Kapil calls it a day after 16-year career at the top - D.J.Rutnagur

INDIA`S Kapil Dev, one of the outstanding quartet of all- rounders who adorned Test cricket in the 1980s, joined his con- temporaries, Ian Botham, Sir Richard Hadlee and Imran Khan, in retirement yesterday to end an international career spanning 16 years. Kapil, 35, captured a record 434 Test wickets and amassed 5,248 runs in the most exciting manner. He scored eight centuries and 27 fifties. Many of his innings either opened the door to victory or salvaged honour in defeat. The swagger with which Ka- pil strode the field portrayed courage and confidence, and as batsman, bowler and captain he was overawed neither by his adver- saries nor by situations.

His most outstanding feats with bat and ball were against the big three - England, Australia and the West Indies. He was combative, but without ever giving offence. He enjoyed cricket too much to soil it with unbecoming conduct. Already involved in the media as director of a features agency, Kapil has been contracted as a commentator by India`s national TV network, Doordarshan. Although Kapil is reported to have looked relaxed at a press conference in New Delhi to announce his retirement, heis said to have been re- luctant to depart the scene. Apparently, he was keen on anoth- er skirmish with the West Indies in the forthcoming Test series and would have liked to take his final bow in his native Chandi- garh, the venue of the lastTest, just before Christmas. Kapil`s hand, however, was forced by the selectors dropping him from the squad currently engaged in the triangular one-day series.

To the end, Kapil was not lacking for accuracy, but his strike rate had dropped to an embarrassing level and it was only on reputation that he stayed in the game. It was after four decades of waiting, since the pre-War era of Mohammed Nissar and L Amar- singh that India, in 1978, discovered in Kapil Dev a pace bowler of the highest class. He started Test cricket at a very brisk fast-mediumbut, for most of his career, relied on guile, swing and cut for wickets. Kapil`sstrike rate - a wicket every 63.81 balls - suffers in comparison with those of Botham, Hadlee and Imran. But account must be taken of two factors. Firstly, he played more than half his Test matches at home, on pitches without soul. Also, for most of his career, his new- ball partner was poor. It is Kapil`s belief also that an excess of one-day cricket had a detrimental effect on his Test per- formances. Hard work took a toll of Kapil`s knees. Nevertheless, his Test appearances would have been consecutive but for his omission from the Calcutta Test against England in 1984-85, as penalty for a wanton shot at Delhi which contributed to de- feat. Kapil`s all-round achievements overshadow his worth as a bold, positive captain. He led India, hitherto the minnows of overs-limit cricket, to victory in the 1983 World Cup competi- tion. Twice he was deposed from captaincy, once after losing to the West Indies a home series, and then after defeat in the 1987 World Cup. He played for both Northamptonshire and Wor- cestershire in the 1980s but failed to make a significant im- pact.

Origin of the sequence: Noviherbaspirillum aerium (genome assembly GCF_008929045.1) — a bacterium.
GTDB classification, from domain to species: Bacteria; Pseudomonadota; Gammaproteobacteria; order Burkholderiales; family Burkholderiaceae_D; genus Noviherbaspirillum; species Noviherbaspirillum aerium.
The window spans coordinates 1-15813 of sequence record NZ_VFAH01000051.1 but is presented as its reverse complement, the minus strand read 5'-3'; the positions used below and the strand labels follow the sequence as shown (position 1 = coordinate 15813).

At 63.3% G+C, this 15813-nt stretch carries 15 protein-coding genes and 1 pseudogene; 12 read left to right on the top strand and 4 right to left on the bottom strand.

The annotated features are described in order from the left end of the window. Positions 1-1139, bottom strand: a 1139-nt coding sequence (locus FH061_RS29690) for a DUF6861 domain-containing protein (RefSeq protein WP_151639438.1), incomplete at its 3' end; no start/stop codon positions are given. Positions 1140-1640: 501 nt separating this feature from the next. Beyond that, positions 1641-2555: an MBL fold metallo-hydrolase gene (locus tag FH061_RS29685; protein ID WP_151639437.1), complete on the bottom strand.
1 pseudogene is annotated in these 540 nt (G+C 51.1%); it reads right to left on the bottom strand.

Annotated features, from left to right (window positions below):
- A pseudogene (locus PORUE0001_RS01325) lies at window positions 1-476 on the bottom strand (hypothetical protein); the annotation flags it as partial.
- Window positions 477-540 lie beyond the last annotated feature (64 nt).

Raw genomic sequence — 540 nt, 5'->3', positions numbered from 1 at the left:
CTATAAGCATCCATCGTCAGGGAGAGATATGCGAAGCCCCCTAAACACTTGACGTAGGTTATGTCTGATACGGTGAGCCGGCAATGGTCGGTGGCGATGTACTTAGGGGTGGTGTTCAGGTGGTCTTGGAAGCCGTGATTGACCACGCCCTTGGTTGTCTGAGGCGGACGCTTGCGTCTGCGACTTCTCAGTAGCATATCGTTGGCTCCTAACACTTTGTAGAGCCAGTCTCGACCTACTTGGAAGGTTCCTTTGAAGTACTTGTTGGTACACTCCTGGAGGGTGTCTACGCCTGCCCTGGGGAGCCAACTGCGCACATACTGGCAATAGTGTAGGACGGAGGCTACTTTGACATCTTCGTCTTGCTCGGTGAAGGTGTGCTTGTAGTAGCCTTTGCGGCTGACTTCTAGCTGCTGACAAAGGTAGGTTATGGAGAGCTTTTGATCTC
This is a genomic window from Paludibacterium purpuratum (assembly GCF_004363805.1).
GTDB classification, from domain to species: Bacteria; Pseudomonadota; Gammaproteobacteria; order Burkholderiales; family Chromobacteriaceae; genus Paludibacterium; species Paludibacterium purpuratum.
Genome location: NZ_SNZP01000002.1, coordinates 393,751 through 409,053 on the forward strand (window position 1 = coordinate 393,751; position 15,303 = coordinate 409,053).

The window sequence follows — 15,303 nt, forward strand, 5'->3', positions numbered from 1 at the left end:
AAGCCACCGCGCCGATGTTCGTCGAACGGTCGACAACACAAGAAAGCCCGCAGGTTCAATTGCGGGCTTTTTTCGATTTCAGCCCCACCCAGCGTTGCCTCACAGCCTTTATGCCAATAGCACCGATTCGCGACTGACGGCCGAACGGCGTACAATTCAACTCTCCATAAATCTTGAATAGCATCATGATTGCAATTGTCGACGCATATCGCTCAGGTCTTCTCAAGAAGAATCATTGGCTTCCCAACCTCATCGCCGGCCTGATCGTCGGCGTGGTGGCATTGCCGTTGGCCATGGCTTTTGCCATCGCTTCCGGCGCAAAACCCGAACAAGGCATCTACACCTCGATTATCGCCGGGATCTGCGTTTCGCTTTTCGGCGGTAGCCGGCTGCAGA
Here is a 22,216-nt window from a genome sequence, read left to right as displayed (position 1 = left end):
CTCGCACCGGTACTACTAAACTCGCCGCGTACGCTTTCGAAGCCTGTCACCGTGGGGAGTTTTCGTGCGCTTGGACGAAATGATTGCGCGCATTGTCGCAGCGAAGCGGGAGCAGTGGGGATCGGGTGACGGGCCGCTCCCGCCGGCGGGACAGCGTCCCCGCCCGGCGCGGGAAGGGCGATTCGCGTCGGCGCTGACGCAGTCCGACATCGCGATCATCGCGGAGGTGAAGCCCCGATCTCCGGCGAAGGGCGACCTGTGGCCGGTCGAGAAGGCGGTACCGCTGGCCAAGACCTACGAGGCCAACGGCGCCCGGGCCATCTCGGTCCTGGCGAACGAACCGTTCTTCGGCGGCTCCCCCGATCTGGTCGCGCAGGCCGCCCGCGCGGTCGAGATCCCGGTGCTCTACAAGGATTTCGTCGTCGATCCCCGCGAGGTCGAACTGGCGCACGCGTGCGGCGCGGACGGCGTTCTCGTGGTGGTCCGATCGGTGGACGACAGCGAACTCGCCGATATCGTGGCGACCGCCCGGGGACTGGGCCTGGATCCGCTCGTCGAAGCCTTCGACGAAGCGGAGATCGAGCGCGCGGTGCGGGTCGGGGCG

Thanks :: The Daily Telegraph